The iconic tennis sisters, Serena and Venus Williams, have been at the top of their game for more than two decades – they have been credited with taking tennis to another level.
They have been described as the women’s equivalent to John McEnroe and Jimmy Connors, in the way they have brought tennis into mainstream culture, while gaining celebrity status at the same time.
The sisters have inspired thousands of young female players into believing they can succeed – they have also launched their own tennis academy to help youngsters on the road to success. Their unique playing style, together with dedication and perseverance have made them role models in women’s tennis today.
The sisters’ style of play – power tennis combined with amazing skills – has been described as the “Williams revolution”. They are the first of a modern generation of hard-hitting, tall, powerful women, who play with a new physicality.
However, there is far more to the revolution than just their physical size and strength. When the Williams sisters first appeared on the circuit, a lot of their counterparts realised they couldn’t beat Venus or Serena in terms of power. However, they thought they could beat them with craft.
In reality, this wasn’t feasible either, as both sisters were revealed to be skilled defensive players too, keeping balls alive that no female player would have been able to keep in play in the past. Soon, they began to seem invincible.
So, how did the two powerhouses of women’s tennis become such accomplished players? Venus was born in Lynwood, California, on 17th June 1980, to Richard and Oracene Williams. Her father was a former sharecropper (a tenant farmer) and the family wasn’t well off.
After introducing Venus to tennis at the age of four, on the public courts near the family’s home, Richard recognised her talents and reinvented himself as her coach. Learning how to coach from videos and books, he wrote a 78-page coaching plan.
Serena was born on 26th September 1981 after the family moved to Saginaw, Michigan. Her talent for tennis was also nurtured from the age of four. The sisters’ parents became their full-time coaches and their mother learned tennis herself to personally teach them the technical side of the game.
“Poise under pressure”
Oracene has been credited with helping to keep Venus and Serena focused and disciplined, building their self-esteem and making sure they had outside interests, other than tennis. Her attitude was responsible for their renowned “poise under pressure”.
Despite their divorce in 2002, Richard and Oracene continued jointly to help their daughters to manage their careers and their lives.
The family moved to West Palm Beach, Florida, when Venus was 10 years old so that both girls could attend Rick Macci’s tennis academy and hone their skills. When Venus was 11, she held a 63–0 record on the US Tennis Association’s junior tour and held the number one ranking for under-12s.
In 1995, Richard began coaching the girls at their home, taking them out of the academy. Venus turned professional at the age of 14, on 31st October 1994. Serena turned professional one year later, also when she was 14.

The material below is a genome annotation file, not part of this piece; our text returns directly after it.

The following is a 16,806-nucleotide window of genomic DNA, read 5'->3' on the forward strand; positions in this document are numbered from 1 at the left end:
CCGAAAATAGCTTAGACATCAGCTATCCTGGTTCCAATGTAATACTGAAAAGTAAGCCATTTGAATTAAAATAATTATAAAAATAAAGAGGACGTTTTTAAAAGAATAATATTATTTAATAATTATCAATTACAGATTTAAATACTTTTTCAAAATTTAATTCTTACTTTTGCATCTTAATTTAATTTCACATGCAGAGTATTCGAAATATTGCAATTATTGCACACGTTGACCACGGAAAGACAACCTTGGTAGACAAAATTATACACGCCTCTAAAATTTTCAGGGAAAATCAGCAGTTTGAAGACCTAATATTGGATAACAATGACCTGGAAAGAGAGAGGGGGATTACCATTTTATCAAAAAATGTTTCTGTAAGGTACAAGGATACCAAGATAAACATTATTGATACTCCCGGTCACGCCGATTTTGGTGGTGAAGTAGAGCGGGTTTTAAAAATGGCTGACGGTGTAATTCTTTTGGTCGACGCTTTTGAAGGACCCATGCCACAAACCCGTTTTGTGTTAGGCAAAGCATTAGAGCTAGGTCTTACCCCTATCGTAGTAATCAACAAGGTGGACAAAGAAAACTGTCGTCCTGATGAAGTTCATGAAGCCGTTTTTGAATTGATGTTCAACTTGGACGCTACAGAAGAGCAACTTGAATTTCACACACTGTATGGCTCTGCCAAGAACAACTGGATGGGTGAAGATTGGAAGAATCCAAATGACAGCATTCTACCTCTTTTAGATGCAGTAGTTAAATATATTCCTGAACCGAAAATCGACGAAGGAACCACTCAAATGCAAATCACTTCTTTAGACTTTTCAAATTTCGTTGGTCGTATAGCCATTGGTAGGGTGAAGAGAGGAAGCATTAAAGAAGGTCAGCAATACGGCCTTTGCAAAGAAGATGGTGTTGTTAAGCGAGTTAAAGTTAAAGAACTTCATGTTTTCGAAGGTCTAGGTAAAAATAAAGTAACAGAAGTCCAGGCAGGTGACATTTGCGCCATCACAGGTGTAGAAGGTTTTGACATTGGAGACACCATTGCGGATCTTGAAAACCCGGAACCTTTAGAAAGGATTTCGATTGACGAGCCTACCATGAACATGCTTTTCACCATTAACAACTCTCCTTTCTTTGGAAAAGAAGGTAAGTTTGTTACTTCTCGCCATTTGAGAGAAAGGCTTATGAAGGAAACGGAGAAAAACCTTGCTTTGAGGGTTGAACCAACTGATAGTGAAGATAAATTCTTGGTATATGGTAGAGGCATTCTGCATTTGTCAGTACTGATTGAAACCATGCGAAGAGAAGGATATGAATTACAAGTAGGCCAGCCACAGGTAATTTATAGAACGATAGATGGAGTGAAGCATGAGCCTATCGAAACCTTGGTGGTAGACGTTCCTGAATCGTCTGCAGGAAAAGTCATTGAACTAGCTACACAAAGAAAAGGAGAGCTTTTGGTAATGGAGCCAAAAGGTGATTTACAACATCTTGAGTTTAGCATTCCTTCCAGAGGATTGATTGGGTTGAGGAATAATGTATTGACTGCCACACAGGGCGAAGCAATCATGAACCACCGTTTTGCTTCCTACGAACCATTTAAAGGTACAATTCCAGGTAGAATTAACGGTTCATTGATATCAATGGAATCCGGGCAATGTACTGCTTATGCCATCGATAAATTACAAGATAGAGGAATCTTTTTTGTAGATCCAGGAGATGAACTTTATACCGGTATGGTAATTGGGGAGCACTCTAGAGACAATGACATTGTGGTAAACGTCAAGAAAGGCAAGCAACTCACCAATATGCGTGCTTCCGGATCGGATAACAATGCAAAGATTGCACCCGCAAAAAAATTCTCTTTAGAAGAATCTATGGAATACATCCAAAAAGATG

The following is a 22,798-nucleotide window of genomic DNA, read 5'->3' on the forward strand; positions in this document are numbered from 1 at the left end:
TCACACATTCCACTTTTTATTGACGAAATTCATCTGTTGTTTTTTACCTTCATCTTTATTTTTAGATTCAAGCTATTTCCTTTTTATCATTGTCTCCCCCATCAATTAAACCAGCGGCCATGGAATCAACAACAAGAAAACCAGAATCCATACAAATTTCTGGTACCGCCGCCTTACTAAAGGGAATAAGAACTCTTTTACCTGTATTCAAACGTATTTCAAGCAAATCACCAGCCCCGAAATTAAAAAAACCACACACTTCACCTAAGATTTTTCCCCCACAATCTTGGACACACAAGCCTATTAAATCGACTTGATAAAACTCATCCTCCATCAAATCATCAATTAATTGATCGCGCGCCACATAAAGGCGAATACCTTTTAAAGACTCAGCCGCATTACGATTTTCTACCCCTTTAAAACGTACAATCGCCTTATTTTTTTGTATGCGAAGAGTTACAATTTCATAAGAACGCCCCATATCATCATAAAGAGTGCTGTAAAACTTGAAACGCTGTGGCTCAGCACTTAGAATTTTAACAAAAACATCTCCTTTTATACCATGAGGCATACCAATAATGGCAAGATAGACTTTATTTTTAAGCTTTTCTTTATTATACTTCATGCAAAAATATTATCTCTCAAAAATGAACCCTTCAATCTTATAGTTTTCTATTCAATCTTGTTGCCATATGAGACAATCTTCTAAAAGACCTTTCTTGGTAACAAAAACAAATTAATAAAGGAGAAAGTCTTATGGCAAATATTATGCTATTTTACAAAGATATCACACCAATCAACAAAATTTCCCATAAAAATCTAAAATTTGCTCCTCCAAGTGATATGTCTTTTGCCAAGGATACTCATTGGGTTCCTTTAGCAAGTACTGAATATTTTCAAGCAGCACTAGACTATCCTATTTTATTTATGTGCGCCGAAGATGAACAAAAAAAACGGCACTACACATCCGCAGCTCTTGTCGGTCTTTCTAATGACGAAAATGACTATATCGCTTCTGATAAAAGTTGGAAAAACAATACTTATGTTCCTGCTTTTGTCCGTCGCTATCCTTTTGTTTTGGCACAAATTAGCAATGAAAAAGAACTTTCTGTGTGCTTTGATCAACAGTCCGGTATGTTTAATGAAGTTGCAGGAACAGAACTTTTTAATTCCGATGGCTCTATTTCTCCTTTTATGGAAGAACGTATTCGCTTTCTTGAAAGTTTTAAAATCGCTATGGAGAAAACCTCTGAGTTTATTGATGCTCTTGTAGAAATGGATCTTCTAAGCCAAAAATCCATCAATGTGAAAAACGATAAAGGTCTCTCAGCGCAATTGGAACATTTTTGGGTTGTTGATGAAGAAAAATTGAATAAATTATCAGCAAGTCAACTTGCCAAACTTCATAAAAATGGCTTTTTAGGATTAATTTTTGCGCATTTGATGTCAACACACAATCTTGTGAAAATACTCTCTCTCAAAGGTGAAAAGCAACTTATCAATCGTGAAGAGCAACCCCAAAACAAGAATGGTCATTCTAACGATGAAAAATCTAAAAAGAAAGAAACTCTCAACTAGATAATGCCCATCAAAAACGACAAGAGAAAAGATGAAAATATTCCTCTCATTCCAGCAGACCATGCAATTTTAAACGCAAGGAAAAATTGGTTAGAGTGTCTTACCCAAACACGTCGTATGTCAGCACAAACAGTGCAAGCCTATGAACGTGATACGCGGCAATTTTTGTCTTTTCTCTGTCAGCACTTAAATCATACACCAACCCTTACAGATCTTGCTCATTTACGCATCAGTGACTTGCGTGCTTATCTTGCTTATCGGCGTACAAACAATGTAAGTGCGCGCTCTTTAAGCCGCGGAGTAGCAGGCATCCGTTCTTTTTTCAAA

During their long career, which continues today, despite Venus and Serena being 37 and 36 respectively, they have swept the board in women’s tennis, enjoying unprecedented success.
Venus has won 21 Grand Slams, including seven singles titles and 14 doubles with Serena. She has also won four Olympic gold medals – one for the ladies’ singles and three doubles medals with Serena. She has reigned supreme in Wimbledon’s women’s singles championship six times.
They have dominated Wimbledon since 2000, when Venus won her first title – Serena won her first Wimbledon title in 2002. Serena has won the Australian Open seven times and the Wimbledon singles titles seven times. In fact, one of the sisters won the Wimbledon title almost every year until 2016, when Serena was champion! As a team, the Williams sisters have won the Wimbledon doubles title six times.
Serena has won 23 Grand Slams and is considered the most successful female player of the Open era. In January 2018, she revealed she was still hungry for more Grand Slam titles and she is back to fitness after giving birth to her daughter, Alexis Olympia Ohanian, in September 2017.
Venus has fought back from illness after being diagnosed with an autoimmune disease, Sjogren’s syndrome, in 2011. Both sisters are former number one singles players in the world tennis rankings.
In their private life, Venus and Serena became the first African-American women to buy shares of an NFL team in 2009, after joining the ownership group of the Miami Dolphins. Venus has actively supported UNESCO’s campaign to promote gender equality throughout the world.
Serena has also championed social causes, as she is an active supporter of the Black Lives Matter movement and has supported charities such as the Elton John AIDS Foundation and Build African Schools.
Their impact on women’s tennis over the past two decades is unmatched. A whole generation of new female players have never known a tennis tour without the Williams sisters being at the forefront of the game. Some of today’s prominent female players have described seeing Venus and Serena playing and feeling inspired to emulate their success.
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